Dunkirk is a film that provides a distinctly British take on the early years of World War Two, yet also an honest one, in a way that connects with the deepest aspect of this country’s psyche.
With most films that describe historical events, you can provide yourself with the luxury of a certain detachment, either because the events depicted happened so long ago or because they happened to someone else.
Downfall, whilst a great film, wasn’t going to tug any heart-strings- because no one wanted to relate to the German war-effort, let alone Hitler himself. Even Pearl Harbour (whilst not a great film) offered some level of detachment. Dunkirk though consciously hits home, precisely because the majority of those involved were British. Fathers, uncles or brothers of so many people alive today.
So this film was always going to affect people, and it therefore takes a skilled filmmaker to unfold this film in a way that retains honesty and doesn’t just try to salve national pride. The way some scenes were handled could easily have ended up as the worst kind of patriotic pastiche. Christopher Nolan retained his subtlety though, rather than harping on patriotism alone, letting the bars of Nimrod play out for only a few seconds, so as not to whitewash reality.
Instead, Dunkirk’s success lies in the way it brilliantly interweaves the stories of the men involved, showing how fellowship can form in an instant, and be broken just as quickly when those same men weigh up their own survival against what is going on around them.
While the disparate nature of the plot, with its multiple storylines taking place out of sync, can feel a little jarring at first, it is a fitting vehicle for telling the story. One that mirrors the fog and confusion of war, but also presents the choices made by the characters, and the way they affect overall developments, in a much more vivid and discernible fashion.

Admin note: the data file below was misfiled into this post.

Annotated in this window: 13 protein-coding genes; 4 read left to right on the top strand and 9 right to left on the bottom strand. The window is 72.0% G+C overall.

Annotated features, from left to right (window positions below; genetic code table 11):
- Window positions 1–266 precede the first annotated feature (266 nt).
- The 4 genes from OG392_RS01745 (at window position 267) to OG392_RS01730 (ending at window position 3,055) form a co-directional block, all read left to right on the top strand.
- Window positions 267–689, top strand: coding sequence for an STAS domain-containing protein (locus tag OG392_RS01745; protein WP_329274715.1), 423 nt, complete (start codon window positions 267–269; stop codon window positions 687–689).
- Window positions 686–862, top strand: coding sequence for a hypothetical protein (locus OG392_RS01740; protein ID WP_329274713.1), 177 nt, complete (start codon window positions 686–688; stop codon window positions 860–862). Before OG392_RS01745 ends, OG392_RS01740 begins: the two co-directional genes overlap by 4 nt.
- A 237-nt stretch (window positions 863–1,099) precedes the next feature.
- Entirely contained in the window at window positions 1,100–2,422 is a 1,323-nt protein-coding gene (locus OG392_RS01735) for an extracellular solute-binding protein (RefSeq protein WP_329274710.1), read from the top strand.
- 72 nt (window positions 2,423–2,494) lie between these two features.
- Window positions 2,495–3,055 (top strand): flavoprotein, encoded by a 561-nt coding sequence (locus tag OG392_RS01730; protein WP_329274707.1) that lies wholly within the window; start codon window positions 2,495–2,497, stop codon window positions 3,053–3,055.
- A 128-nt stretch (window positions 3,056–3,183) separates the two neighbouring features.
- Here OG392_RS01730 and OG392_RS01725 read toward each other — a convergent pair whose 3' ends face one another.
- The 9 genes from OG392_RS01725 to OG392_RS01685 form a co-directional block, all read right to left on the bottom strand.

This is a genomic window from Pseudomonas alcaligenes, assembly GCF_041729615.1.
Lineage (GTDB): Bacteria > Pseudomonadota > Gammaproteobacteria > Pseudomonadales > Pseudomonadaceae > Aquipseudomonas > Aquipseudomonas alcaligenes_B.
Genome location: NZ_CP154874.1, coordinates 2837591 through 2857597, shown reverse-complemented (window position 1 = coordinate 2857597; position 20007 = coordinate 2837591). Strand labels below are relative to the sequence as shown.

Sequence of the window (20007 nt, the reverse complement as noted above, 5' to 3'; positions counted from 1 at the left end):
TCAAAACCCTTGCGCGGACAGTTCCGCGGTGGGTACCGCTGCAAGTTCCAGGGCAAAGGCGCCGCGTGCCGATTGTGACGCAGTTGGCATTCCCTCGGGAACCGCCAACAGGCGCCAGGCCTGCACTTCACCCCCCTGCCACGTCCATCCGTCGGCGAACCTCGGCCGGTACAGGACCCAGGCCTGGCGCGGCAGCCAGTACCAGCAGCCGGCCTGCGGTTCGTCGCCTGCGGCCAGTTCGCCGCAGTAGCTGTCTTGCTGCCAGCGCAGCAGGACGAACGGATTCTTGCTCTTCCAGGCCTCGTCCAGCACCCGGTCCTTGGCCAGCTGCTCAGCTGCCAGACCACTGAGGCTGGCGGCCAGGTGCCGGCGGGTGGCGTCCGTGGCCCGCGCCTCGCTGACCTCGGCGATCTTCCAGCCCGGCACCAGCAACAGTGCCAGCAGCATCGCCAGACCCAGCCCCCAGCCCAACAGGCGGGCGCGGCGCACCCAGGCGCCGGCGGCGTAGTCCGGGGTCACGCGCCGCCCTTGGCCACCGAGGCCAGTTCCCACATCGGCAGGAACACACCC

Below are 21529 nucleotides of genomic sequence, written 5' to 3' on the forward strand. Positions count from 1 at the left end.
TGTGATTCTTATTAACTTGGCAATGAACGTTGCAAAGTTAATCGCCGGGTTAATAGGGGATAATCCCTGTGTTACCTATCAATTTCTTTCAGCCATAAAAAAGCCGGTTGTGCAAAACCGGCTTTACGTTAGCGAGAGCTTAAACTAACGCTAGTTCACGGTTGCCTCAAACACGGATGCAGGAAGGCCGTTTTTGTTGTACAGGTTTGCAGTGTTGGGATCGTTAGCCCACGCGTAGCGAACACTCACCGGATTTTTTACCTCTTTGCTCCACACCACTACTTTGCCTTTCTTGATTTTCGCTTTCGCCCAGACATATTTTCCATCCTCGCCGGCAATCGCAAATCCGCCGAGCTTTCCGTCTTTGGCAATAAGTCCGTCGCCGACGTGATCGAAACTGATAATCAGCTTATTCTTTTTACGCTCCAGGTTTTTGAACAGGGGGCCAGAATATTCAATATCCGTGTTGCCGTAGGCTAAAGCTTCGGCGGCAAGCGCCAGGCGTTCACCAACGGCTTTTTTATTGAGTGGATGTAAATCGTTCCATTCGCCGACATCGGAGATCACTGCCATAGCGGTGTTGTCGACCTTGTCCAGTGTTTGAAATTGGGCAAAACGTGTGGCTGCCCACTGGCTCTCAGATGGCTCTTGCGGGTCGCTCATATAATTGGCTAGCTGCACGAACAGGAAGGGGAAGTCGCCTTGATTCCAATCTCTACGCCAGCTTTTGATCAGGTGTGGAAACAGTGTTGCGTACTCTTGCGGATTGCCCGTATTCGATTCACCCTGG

What’s more it allows the film to show how one character’s actions can affect another’s fate, as well as the sometimes cruel nature of that fate. So throughout the film we are shown instances of one character’s kindness, or valour, benefitting others. We are also shown an all too human selfishness as men become desperate enough only to think of their own survival. For every moment of heroism to stir the heart, there’s another moment of desperation, and blind panic to bring home that Dunkirk may be, in places, a tale of courage, but never one of glory.
Away from the story there are plenty of other elements to enjoy about this film. For one thing its shot in a very old school format, with a visible lack of anything that’s discernibly CGI, except maybe the Stukas, as there are only two of them left in the world. The air scenes in particular benefit from this approach, with the use not only of real Spitfires and Buchons (a Spanish made version of the Bf-109 that’s often been used in WW2 films from Battle of Britain to Dark Blue World) but also of beautiful camera angles shot from the wing, and one lingering image that, if only for a moment, reduces the scale of war to that of one man hunting down another.
The Spitfire, of course, is a potent symbol of the Britain’s war story and the decision to feature it benefits the film immensely by allowing the narrative to tap into the plane’s almost mythological status. It has become a symbol of determination and defiance, and Tom Hardy flying one plays on the audience’s emotions accordingly.
Not that the actors in this film are outshone by the Spitfire. Their performances are excellent throughout. Dunkirk is but the latest British production to make the case for why this country’s actors are so highly regarded around the world.
Harry Styles, the former One Direction star, makes a great case for why acting may become his new career.
One or two of them will doubtless be up for contention when awards season comes along, and while Dunkirk may fare better at the BAFTAs than at the Oscars, I wouldn’t be surprised if Mark Rylance or Kenneth Branagh wins the best supporting actor category.
Either man though should be ready for competition from Harry Styles. The former One Direction star makes a great case for why acting may become his new career, giving a performance that is talented, moving, and perfectly in tune with the tenor of this film.
Ultimately Dunkirk is a great film that shows this pivotal chapter in British and European history for what it was- a desperate retreat. At points it was every man for himself, as shown by the treatment of the only French character amongst the main ensemble, but ultimately it was a retreat that allowed the struggle to continue.
By Gareth Wood
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